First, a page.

• In 1973, Kesavananda Bharti v. State of Kerala case Supreme Court case, the Hon’ble Case upheld the validity of the 24th Constitution Amendment Act by reviewing its decision in Golaknath case. The judiciary held that Parliament is not powered to amend the Part III ( Fundamental Right ) of the constitution. The Court held that Constituent power is superior to the ordinary legislative power. According to Article 21 of the Constitution, no person in the country may be deprived of his life or personal liberty except according to the procedure established by law. Parliament could not use its amending powers under Article 368 to 'damage', 'emasculate', 'destroy', 'abrogate', 'change' or 'alter' the 'basic structure' or framework of the Constitution.

The following were established as basic features of the constitution in the Kesavananda verdict -

  • Supremacy of the constitution,

  • Republican and democratic form of government,

  • Secular character of the constitution,

  • Federal character of the constitution,

  • Separation of power,

  • Unity and Sovereignty of India,

  • Individual freedom.

In Indira Gandhi v. Raj Narain case, the Supreme Court reaffirmed its concept of the basic structure. The challenge was made with respect to Prime Minister Indira Gandhi’s election victory was upheld by the Allahabad High Court on the grounds of malpractice. A challenge to Prime Minister Indira Gandhi's election victory was upheld by the Allahabad High Court on grounds of electoral malpractice in 1975. Parliament passed the Thirty-ninth amendment to the Constitution which removed the authority of the Supreme Court to adjudicate petitions regarding elections of the President, Vice President, Prime Minister, and Speaker of the Lok Sabha. Instead, a body constituted by Parliament would be vested with the power to resolve such election disputes. Section 4 of the Amendment Bill effectively thwarted any attempt to challenge the election of an incumbent, occupying any of the above offices in a court of law.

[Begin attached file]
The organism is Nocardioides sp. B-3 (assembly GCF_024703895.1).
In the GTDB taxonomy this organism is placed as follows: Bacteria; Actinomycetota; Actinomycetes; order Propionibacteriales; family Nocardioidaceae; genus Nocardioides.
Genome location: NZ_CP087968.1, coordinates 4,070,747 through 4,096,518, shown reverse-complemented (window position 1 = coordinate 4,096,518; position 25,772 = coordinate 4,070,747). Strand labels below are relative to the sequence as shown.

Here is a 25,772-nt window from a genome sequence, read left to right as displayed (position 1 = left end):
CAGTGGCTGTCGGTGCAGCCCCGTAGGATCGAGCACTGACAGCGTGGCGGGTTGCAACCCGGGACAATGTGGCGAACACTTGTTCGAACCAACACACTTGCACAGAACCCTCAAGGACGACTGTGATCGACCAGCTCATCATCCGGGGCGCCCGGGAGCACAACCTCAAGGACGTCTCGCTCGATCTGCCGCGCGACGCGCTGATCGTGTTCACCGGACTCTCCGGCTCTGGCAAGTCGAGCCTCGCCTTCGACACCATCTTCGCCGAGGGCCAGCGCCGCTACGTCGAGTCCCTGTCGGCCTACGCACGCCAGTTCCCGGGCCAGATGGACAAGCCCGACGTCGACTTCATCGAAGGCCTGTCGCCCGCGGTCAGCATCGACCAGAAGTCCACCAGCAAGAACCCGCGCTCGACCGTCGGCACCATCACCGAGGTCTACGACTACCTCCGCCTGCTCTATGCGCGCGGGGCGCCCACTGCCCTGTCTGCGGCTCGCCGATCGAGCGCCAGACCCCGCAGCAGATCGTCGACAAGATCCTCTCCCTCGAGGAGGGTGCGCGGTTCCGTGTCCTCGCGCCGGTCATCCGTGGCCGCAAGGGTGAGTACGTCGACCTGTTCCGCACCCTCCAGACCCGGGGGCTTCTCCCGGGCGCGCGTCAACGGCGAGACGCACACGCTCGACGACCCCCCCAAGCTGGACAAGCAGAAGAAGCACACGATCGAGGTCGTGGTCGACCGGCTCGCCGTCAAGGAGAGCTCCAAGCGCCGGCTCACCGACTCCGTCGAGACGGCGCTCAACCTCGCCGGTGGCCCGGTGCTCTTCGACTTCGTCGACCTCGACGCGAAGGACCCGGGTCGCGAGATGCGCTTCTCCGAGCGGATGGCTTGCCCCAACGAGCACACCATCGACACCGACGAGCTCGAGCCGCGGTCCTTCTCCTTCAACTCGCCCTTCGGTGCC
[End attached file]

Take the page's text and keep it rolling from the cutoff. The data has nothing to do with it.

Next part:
The following were considered as the basic structure of the Constitution according to this case -

  • Sovereign democratic republic status

  • Equality of status and opportunity of an individual

  • Secularism and freedom of conscience and religion

  • Government of laws and not of men' i.e. the rule of law

In the Supreme Court case of Minerva Mills v. Union of India, Mr. N.A. Palhivala, counsel on behalf of the Petitioners, chose to challenge the government's action merely in terms of infringement of the fundamental right to property. He argued that Section 55 of the Amendment had placed unlimited amending power in the hands of the Parliament. He further contended that the amended Article 31C was constitutionally bad as it violated the Preamble of the Constitution and the Fundamental Rights of the citizens. It also took away the power of judicial review. It was held by the majority bench that Article 31C was unconstitutional because it destroyed the harmony and balance between fundamental rights and directive principles which is an essential or basic feature of the Constitution.


Basic Structure is not a term that can be found in the Indian Constitution, the judiciary i.e., the Supreme Court has throughout the years proven that there is a Basic Structure that needs to be observed when laws are made or amendments are made. The Doctrine portrays the Sovereign, Democratic and secular character of the polity rule of law, independence of the judiciary, fundamental rights of citizens etc. are some of the essential features of the Constitution that have appeared time and again in the apex court's pronouncements.